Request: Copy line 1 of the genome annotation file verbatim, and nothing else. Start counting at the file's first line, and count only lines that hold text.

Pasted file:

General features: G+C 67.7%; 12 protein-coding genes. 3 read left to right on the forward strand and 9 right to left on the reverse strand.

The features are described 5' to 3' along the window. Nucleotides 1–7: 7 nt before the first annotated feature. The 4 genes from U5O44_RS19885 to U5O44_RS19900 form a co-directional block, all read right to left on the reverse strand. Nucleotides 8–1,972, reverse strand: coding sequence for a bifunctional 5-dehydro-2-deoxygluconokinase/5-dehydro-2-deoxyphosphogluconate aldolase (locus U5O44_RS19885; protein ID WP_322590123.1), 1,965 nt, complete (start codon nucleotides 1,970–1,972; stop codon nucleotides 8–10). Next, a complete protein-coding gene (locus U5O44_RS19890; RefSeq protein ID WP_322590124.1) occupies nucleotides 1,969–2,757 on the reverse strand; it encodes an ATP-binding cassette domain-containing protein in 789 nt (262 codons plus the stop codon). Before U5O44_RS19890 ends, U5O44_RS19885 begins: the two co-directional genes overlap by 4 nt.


General features: G+C 67.7%; 12 protein-coding genes. 3 read left to right on the forward strand and 9 right to left on the reverse strand.